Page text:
EPA spokesperson John Konkus said Tuesday that the science transparency proposal would not change radiation policy. "The proposed regulation doesn't talk about radiation or any particular chemicals. And as we indicated in our response, EPA's policy is to continue to use the linear-no-threshold model for population-level radiation protection purposes which would not, under the proposed regulation that has not been finalized, trigger any change in that policy," he said.
Public comment on the draft proposal closed in August and the EPA said it would review the more than 590,000 comments it had received this fall.
- Radiation exposure from xrays, mammograms, CT and other scans ... ›
- Cell phone radiation: more questions than answers - CNN ›
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‘Companies Should Not Be Allowed to Use Hazardous Ingredients in Products People Use’: Michelle Pfeiffer Speaks Up for Safer Cosmetics
The beauty products we put on our skin can have important consequences for our health. Just this March, the U.S. Food and Drug Administration (FDA) warned that some Claire's cosmetics had tested positive for asbestos. But the FDA could only issue a warning, not a recall, because current law does not empower the agency to do so.
Michelle Pfeiffer wants to change that.
The actress and Environmental Working Group (EWG) board member was spotted on Capitol Hill Thursday lobbying lawmakers on behalf of a bill that would increase oversight of the cosmetics industry, The Washington Post reported.
By Julia Conley
Scientists at the United Nations' intergovernmental body focusing on biodiversity sounded alarms earlier this month with its report on the looming potential extinction of one million species — but few heard their calls, according to a German newspaper report.
The climate crisis is a major concern for American voters with nearly 40 percent reporting the issue will help determine how they cast their ballots in the upcoming 2020 presidential election, according to a report compiled by the Yale Program on Climate Change Communication.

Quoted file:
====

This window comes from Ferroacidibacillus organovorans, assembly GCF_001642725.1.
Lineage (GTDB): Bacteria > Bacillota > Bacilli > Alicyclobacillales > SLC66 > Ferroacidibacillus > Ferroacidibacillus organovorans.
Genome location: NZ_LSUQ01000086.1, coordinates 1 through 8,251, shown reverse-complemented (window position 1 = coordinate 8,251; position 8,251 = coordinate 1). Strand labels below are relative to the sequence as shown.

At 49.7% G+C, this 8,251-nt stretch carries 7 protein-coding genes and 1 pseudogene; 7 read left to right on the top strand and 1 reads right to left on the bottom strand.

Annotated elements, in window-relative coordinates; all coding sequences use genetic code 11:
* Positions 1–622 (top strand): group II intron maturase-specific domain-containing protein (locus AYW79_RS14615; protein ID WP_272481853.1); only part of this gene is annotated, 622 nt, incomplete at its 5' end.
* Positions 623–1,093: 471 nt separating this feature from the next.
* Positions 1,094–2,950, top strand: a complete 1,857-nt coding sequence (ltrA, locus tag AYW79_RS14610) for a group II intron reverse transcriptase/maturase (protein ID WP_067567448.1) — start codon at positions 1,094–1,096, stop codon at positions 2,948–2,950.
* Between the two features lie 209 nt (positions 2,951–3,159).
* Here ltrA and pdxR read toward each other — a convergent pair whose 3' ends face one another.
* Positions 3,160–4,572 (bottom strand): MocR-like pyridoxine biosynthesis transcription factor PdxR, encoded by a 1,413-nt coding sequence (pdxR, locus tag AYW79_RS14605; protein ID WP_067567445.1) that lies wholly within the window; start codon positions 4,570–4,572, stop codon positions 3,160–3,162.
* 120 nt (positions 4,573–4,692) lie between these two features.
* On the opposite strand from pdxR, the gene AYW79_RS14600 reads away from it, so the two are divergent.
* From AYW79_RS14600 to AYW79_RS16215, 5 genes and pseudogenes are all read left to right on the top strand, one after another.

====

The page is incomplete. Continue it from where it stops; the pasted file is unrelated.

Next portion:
Of more than 1,000 registered voters surveyed on global warming, climate and energy policies, as well as personal and collective action, 38 percent said that a candidate's position on climate change is "very important" when it comes to determining who will win their vote. Overall, democratic candidates are under more pressure to provide green solutions as part of their campaign promises with 64 percent of Democrat voters saying they prioritize the issue compared with just 34 percent of Independents and 12 percent of Republicans.
President Donald Trump has agreed to sign a $19.1 billion disaster relief bill that will help Americans still recovering from the flooding, hurricanes and wildfires that have devastated parts of the country in the past two years. Senate Republicans said they struck a deal with the president to approve the measure, despite the fact that it did not include the funding he wanted for the U.S.-Mexican border, CNN reported.
"The U.S. Senate has just approved a 19 Billion Dollar Disaster Relief Bill, with my total approval. Great!" the president tweeted Thursday.
"There was a lot of devastation throughout the state," Governor Mike Parson said at a Thursday morning press conference, as NPR reported. "We were very fortunate last night that we didn't have more injuries than what we had, and we didn't have more fatalities across the state. But three is too many."